Over the last four years, I’ve published over 150 Hubs in my livelonger account, and have experimented with various types of topic sources. Some of my Hubs have been major hits, with over 100,000 views and several hundreds of dollars in my AdSense account; others barely got any views at all. Let me share with you the worst sources of high-traffic topics, and the best sources, for me, at least.
- Anything covered in the news
- Anything with a “newsy” title
- Reprinting anything viral (funny videos, etc.)
- Reviews of individual low-cost products (things that aren’t heavily researched online by people before a purchase)
- Anything personal
These types of Hubs usually only got traffic from other Hubbers, fans or people I know, with a tiny/nonexistent trickle of searchers from Google beyond that. As traffic- and money-bringers, they were not good at all.
DECENT BUT NOT GREAT
- hyperlocal reviews
- better-titled information that is already available online on a single page
These kinds of Hubs do tend to get a trickle of search traffic. Better-titled versions of topically-grouped local reviews (“Best vegetarian restaurants in Orange County”, for example) outdo reviews of individual places, which face stiff competition from the likes of Yelp, CitySearch, etc.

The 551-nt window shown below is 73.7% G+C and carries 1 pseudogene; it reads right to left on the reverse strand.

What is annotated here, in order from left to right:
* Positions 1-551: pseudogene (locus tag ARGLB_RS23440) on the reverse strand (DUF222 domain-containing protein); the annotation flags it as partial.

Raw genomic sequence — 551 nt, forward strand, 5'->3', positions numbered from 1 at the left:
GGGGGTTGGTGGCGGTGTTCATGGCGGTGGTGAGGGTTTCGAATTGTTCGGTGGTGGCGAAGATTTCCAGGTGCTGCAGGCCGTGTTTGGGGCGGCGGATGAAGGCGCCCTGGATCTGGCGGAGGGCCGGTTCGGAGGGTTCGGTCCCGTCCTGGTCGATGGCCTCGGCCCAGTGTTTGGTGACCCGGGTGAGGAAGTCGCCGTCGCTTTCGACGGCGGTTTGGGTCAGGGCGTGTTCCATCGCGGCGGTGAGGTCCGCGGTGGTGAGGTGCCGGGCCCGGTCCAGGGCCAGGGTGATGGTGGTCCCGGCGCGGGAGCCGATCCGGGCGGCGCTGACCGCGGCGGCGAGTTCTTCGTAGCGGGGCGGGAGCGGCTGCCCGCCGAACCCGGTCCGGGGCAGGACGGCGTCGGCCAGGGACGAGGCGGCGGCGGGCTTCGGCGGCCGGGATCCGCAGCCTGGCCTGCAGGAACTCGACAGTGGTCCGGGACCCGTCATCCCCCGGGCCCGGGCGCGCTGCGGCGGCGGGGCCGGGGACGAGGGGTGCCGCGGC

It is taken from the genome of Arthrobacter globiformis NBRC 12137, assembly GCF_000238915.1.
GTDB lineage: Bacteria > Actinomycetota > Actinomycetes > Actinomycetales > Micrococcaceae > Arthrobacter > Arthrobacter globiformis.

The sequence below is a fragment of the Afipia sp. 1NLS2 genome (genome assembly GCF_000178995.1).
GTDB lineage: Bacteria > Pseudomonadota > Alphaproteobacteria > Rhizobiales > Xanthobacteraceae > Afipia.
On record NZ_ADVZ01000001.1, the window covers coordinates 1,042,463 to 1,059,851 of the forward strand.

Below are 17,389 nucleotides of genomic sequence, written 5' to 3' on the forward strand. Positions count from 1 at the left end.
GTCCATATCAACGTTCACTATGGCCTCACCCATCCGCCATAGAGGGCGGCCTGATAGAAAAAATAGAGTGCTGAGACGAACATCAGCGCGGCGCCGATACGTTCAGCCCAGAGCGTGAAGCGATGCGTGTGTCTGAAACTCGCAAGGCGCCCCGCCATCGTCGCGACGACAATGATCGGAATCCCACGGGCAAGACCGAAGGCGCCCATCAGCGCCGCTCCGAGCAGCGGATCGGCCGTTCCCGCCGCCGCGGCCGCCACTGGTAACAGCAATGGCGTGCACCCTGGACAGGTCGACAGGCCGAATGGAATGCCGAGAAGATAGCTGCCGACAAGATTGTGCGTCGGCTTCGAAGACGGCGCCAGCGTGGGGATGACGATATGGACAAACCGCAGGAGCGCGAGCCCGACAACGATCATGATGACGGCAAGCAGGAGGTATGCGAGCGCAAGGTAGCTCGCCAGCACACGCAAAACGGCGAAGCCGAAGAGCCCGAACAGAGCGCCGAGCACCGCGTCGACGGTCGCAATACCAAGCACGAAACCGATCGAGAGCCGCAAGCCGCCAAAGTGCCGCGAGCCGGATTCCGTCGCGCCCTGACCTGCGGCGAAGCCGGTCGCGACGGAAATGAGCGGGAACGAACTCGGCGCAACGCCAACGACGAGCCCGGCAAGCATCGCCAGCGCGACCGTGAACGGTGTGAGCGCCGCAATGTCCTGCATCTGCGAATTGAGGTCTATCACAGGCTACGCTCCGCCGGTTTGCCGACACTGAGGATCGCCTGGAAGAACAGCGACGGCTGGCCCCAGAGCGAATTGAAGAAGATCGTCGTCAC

- better-titled information that is only now starting to become available online
- a much, much better treatment on a topic than what Google serves up as the first result (more capsules – like videos, polls, pictures, videos, etc., and a better writeup)
Following these approaches to sourcing topics has worked consistently well. If I’m a bit ahead of the curve on a topic, and publish a Hub on it with a search-friendly title before the large groundswell of traffic comes, I can usually rank and do well on it. The same goes for Hubs that do a lot better job than the 1st search result in Google on the same search term (better information, pictures, maps, charts, etc.).
- topics that I google and can’t find a comprehensive answer in any one of the top results Google sends me
I can’t stress this enough. My top three Hubs – which represent over 40% of my Hub traffic – were sourced from this method. I was curious about something, a friend was curious about something, or someone in the Answers section was curious about something (one of each in this case!), I googled it, and the first few results were pretty bad. I had to poke around several sites, digging through pages, to stitch together a comprehensive Hub that really addressed the topic. From all of my research, I was able to put together a Hub that addressed the topic far more directly and thoroughly than any of the sources I found in the first few search results could.
So that’s my secret: when Google’s results frustrate you, take that as a signal and create a Hub that will earn you visitors and money for years!